“Being prepared for any random task is not the same thing as preparing randomly for any task” – Greg Everett of Catalyst Athletics.
Being prepared for the unknown is a popular thing in training these days. I’m not here to say there is anything wrong with that, just that there are good and bad ways to do it. Having a specific goal in mind often makes preparation a little easier, at least in terms of having a plan, a deadline, etc. Want to run your first 10K? Just go to google and you can find a day by day plan laid out for you. Lose X lbs in X days, someone will at least claim their plan is the best. What happens when your goal is simply to be prepared for any random task? How does one prepare for just anything?
Preparing randomly for any task leads one to believe that no actual plan of any kind is in place. Now, if you’re preparing for anything then simply doing anything could theoretically bring you closer to the goal. There are two problems with this: The first is that you’ll never be good at anything and by that I mean, if you’re constantly doing something random, you aren’t practicing and developing your skills in any way. The second problem is, if you are just doing random “stuff” then how do you know you’re actually doing something productive? What if it’s actually counterproductive? Well, hard to tell because you’re only preparing for the unknown. Tough to tell if you’re wasting your time.
Some might say being prepared for any random task is, well, no easy task. But to that I say, nay. What does it mean to be prepared for any random task? Well, I’m telling you that it always pays to be strong. How strong? Well, it depends on the task but it’s difficult to think of a situation where raw strength is going to be a detriment. In my 10 years as a coach I have found that the key in this preparation is to practice moving well, focus on the fundamentals and get stronger. This is a somewhat broad formula as there are plenty of ways to get stronger, some being intelligent and others not so much. However, if the focus is on quality in both moving well and strength training, the foundation will be laid and there is plenty of room for variety within that base of movement and strength. This to me means a balanced program of pushing and pulling both upper and lower body mixed with plenty of mobility and some power/speed work, as well as conditioning. Check out the pyramid below.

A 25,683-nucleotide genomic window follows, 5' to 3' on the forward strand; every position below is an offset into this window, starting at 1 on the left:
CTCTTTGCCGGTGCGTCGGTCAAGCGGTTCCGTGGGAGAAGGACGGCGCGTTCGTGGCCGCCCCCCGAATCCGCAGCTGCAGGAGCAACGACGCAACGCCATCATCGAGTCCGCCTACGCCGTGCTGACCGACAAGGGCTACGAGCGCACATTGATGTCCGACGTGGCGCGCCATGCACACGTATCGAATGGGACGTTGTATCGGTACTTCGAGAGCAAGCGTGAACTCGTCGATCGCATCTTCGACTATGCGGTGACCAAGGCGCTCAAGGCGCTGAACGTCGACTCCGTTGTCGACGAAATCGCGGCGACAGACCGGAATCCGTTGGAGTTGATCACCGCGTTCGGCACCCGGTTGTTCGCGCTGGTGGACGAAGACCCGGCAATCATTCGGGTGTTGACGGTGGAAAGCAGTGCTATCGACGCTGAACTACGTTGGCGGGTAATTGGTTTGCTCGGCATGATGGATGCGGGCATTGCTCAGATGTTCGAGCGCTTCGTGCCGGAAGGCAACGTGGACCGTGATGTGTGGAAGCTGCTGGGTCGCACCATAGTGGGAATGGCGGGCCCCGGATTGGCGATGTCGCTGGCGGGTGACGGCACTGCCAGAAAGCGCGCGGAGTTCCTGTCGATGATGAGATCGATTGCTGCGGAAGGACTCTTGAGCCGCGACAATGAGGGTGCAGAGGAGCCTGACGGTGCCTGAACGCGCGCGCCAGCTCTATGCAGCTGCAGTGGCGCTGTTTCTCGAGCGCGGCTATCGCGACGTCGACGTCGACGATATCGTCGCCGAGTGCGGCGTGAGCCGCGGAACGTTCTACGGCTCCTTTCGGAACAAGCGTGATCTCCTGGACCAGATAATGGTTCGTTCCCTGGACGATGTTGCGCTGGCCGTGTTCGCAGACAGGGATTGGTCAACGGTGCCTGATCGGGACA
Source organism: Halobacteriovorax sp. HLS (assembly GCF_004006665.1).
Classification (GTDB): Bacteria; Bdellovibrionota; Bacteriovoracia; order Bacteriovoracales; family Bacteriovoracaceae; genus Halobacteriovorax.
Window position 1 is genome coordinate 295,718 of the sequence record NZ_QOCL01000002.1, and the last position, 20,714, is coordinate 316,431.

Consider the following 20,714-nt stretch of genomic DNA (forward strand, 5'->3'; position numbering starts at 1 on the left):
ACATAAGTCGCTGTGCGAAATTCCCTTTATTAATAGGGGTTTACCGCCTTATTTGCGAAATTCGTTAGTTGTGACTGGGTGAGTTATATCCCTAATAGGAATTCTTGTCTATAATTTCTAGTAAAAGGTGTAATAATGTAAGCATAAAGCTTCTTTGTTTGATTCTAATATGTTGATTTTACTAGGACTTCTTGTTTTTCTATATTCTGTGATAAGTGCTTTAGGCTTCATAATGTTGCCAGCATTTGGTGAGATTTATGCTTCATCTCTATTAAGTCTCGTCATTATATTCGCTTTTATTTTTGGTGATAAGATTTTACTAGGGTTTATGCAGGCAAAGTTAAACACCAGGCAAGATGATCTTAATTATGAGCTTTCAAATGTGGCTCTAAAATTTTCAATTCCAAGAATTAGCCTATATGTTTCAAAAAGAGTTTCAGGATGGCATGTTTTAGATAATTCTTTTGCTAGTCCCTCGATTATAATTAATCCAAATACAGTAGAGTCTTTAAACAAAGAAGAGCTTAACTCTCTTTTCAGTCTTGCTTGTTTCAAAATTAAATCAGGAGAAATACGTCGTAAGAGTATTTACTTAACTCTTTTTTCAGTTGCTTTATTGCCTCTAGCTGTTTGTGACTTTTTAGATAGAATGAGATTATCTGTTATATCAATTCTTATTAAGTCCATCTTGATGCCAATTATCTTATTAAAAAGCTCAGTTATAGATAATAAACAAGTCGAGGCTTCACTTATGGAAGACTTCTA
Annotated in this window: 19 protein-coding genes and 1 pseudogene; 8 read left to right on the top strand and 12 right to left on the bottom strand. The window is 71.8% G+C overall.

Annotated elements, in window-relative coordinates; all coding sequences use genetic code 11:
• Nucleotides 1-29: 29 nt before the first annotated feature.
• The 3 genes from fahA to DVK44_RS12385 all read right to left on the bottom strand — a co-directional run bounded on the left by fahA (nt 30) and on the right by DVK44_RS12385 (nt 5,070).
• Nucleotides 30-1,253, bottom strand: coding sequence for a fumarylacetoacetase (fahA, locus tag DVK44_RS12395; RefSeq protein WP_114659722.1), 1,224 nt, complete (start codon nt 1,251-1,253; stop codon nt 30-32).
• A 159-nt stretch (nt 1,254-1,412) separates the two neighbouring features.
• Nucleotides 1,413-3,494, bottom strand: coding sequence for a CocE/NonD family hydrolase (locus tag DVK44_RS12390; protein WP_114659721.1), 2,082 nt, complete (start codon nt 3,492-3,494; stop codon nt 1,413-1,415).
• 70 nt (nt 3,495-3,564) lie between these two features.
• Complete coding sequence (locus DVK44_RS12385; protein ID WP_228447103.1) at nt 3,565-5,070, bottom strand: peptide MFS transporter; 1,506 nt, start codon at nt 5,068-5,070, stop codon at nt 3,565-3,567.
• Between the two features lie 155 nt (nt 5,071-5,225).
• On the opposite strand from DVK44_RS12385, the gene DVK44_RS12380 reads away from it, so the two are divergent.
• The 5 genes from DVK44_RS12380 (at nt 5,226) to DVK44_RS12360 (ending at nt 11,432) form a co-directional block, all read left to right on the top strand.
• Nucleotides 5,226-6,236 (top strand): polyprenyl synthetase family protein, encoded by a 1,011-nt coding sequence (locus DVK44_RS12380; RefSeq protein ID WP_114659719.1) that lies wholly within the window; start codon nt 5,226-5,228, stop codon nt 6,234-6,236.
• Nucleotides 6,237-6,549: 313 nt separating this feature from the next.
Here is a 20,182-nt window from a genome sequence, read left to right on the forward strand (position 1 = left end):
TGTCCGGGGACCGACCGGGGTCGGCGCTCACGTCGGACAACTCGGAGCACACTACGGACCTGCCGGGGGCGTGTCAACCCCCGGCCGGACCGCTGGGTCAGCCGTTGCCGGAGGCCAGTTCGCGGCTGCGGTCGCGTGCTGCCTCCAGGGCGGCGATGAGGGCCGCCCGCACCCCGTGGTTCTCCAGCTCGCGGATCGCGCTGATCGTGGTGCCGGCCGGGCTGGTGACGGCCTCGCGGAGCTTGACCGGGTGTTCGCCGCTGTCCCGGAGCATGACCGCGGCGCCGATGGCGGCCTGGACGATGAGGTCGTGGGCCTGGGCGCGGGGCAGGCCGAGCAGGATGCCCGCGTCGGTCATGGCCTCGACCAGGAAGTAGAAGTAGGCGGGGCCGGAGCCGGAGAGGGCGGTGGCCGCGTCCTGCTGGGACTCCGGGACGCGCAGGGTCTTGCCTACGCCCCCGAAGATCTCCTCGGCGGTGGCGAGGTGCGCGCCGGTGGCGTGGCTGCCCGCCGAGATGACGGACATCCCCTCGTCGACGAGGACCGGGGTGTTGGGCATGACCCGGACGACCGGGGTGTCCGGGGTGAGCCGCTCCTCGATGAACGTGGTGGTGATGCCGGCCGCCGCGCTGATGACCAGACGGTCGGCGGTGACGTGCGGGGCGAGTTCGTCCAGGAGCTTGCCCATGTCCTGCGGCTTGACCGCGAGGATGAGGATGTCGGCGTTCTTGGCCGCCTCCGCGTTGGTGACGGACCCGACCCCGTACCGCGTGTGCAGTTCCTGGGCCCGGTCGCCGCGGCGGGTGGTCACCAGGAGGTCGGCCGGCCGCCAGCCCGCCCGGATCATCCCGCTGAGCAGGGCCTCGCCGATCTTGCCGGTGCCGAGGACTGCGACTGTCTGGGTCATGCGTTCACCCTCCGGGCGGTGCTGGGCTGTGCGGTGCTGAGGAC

That is your plan to prepare for the random. Some people seem to naturally have great movement already, others need to work on it regularly. Next, focus on strength. Now we could debate at length the methods for this but now not the time. Often times it depends. There can be a lot of ins, a lot of out, a lot of what-have-yous. After that comes speed and then finally endurance. So, again this is in order of priority. As stated previously, you might be someone that moves quite well already, now go get stronger. Most people aren’t currently strong enough but can also add in a little speed work. Endurance is of least priority. Again, this preparation is for the random. It’s unlikely you’ll die if you change the order of the pyramid. Many have done the opposite and done ok, but it’s likely success or results will suffer and potential for injury increases.
At Ambition Athletics I have seen this system proven to work time and again as members consistently come to me explaining, “Wow, this weekend I did X, Y and Z. I had no idea I could do that!” This could range from carrying heavy things at home to hiking, biking, skiing or participating in some other random sport. Most often their goal is to feel better and look good naked (remember that?) while living a somewhat random but active and physical lifestyle. Following the priority of the pyramid has helped them stay healthy, strong and prepared for anything.
– Mike Baltren